Lynn Bari was in many “B” class studio films playing mainly the other woman or the femme fatale. Her curvaceous figure and high cheek boned features helped the type casting I’m sure. Besides acting, Miss Bari was also the second most popular WWII era pin-up model. She was affectionately known as “The Woo Woo Girl” and “The girl with the million dollar figure”. I have to say that I like “The Woo Woo Girl” best of the two nick names. It almost sounds like a bad reference to the female anatomy, and that makes me giggle. “I can almost see her woo woo!” Not that I could find any risqué photos of Miss Bari, on the contrary they were all lovely and tasteful. However I love a good box joke, so my brain automatically went there. I do apologize.

The rest of the cast for Shock was also fabulous, with the exception of Miss Anabel Shaw. Her character spent most of the film unconscious, so it was hard to notice the bad acting, but one scene gave her secret away. Anabel Shaw did well until she had the react to the murder and go into shock. The scene, and the look on her face, was the most over the top piece of hilarity that I have seen in awhile. I hate to admit this, but I had to rewind and watch it several times. Shaw had a few other substantial roles, such as Gun Crazy (1950) and she co-starred with Miss Bari a second time in Home Sweet Homicide (1946). Mostly she played bit parts and uncredited roles. I’m not very surprised after seeing Shock, but I did love how terrible the one scene was.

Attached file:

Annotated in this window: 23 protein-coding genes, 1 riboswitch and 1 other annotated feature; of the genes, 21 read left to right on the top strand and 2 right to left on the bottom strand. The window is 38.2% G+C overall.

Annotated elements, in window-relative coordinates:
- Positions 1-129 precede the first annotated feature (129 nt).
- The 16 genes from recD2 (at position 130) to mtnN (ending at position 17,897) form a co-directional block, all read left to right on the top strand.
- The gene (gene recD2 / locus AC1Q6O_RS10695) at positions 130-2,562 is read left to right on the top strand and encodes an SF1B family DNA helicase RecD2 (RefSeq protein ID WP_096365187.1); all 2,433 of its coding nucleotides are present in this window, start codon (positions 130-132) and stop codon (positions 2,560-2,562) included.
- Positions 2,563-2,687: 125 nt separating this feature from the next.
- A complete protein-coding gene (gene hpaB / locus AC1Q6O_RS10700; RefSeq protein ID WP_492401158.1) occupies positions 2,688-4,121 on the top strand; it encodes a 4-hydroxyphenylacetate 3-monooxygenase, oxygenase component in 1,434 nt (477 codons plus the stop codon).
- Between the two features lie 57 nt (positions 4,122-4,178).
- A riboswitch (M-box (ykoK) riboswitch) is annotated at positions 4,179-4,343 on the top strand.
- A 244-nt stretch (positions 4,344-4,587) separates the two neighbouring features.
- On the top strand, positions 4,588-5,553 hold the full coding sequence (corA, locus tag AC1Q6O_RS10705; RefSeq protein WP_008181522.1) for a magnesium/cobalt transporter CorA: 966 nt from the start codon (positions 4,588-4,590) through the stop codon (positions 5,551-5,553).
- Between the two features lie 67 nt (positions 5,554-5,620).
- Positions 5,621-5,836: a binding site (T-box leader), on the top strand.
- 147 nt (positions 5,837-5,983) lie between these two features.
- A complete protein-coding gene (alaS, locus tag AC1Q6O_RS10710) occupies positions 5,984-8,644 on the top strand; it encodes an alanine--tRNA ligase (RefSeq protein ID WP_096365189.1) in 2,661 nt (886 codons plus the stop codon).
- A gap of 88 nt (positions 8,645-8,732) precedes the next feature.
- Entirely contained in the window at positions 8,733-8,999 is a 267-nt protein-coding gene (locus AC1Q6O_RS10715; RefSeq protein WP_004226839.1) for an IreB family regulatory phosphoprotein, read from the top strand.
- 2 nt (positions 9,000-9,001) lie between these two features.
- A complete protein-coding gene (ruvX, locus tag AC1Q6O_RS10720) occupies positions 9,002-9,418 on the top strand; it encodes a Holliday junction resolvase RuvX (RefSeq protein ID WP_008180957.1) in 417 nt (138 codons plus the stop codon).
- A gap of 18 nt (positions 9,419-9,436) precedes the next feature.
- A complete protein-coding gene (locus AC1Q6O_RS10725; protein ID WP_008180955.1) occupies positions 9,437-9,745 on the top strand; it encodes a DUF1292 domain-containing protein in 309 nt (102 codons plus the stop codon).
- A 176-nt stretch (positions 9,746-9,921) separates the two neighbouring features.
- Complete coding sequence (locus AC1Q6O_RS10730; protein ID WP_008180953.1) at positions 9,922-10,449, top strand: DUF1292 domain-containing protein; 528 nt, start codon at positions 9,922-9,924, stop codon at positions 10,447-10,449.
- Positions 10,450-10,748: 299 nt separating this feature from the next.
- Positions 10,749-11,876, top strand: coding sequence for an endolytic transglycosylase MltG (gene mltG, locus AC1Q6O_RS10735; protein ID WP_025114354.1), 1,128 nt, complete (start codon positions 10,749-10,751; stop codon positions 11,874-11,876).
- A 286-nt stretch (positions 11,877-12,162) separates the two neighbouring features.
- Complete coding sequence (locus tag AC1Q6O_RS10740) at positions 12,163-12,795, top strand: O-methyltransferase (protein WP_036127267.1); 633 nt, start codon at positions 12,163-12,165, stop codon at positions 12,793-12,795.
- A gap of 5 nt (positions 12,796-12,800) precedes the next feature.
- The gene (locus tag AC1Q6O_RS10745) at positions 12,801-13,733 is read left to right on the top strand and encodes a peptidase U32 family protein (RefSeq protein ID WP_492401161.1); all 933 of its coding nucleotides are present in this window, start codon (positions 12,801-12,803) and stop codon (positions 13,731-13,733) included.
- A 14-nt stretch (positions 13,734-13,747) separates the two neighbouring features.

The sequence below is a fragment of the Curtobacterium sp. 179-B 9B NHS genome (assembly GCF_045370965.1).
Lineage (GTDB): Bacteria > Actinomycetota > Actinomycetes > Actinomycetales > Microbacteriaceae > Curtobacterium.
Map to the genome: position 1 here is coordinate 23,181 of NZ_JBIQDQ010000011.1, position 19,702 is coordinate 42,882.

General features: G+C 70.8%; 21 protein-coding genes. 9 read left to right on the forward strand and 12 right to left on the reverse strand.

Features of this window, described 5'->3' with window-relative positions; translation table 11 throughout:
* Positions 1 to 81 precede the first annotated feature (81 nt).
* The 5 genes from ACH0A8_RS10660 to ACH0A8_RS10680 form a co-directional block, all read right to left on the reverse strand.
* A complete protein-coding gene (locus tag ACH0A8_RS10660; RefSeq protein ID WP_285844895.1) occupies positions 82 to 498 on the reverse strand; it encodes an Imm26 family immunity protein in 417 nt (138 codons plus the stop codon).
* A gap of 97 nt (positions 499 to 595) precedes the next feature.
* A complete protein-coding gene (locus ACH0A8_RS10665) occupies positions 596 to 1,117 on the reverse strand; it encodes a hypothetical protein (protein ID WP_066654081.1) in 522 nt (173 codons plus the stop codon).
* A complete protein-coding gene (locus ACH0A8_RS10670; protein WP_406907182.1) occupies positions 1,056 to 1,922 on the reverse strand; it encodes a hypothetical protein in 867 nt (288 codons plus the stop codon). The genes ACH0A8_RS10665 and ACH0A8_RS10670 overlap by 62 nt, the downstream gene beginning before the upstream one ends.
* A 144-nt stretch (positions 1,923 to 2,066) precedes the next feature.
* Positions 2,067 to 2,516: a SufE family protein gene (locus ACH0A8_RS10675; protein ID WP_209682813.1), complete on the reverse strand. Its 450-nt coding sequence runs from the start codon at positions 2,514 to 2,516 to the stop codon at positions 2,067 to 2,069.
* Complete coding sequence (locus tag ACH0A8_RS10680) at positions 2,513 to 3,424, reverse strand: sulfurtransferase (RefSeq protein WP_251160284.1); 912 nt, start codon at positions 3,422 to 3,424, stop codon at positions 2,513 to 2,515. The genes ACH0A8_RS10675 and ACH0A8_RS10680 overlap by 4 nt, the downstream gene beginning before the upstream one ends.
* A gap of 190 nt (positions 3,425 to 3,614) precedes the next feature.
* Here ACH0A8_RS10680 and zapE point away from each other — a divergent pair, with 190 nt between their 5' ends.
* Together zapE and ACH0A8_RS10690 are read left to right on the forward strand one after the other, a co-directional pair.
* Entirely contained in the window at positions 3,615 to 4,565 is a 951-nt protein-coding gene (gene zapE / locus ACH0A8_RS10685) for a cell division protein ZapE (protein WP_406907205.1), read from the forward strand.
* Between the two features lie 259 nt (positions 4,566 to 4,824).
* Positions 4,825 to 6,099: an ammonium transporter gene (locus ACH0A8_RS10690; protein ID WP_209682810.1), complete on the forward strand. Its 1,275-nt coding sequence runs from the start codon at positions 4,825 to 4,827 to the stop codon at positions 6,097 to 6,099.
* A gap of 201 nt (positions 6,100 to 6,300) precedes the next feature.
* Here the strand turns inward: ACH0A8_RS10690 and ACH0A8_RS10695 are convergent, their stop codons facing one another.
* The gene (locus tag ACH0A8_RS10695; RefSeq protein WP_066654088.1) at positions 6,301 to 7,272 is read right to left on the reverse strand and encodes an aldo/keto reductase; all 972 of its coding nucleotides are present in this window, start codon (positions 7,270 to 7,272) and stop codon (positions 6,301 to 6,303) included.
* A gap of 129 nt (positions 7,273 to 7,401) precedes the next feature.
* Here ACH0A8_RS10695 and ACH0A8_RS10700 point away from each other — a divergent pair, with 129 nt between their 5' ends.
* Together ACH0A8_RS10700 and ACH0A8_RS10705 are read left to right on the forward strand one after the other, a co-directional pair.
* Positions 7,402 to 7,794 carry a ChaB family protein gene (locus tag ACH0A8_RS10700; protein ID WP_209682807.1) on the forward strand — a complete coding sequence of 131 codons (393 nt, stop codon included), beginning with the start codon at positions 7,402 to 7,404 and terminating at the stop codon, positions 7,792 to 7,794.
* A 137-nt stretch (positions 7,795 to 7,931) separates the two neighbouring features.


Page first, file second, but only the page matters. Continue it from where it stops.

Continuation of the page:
I truly liked Shock. I always enjoy watching Vincent Price, especially in a performance so different from the norm. Price had an affinity for devilish roles, but he played it so differently this time. He was still a killer, but his performance captured a different kind of monster than in some of his later films. I am not saying that Shock is one of the great Price films, but certainly worth the watch. This film would be a great watch for a Vincent Price fan or a lover of film noir. I know it is “shocking” that I liked Shock!

Price Rating 


  1. Wow! I've never seen this Vincent Price film. I'll definitely add it to the queue. Vincent Price was the MAN!

    By the way, love the new layout.

  2. Vincent Price's movies from the 40s tend to get overlooked by people who focus purely on his horror films. Dragonwyck is another great 40s movie of his. It's gothic but not horror.

    The Bribe is another overlooked film noir gem. Price isn't the star but he has a major supporting role. It has a fabulous cast, with Robert Taylor giving his career-best performance plus Charles Laughton, Ava Gardner and Price.

  3. Fred, this should be in queue, and I hope you like it.

    dfordoom, DRAGONWYCK is coming up in the next month or two, and I am aware of THE BRIBE, however I have not yet seen it. I will certainly check it out, thanks for the recomendation.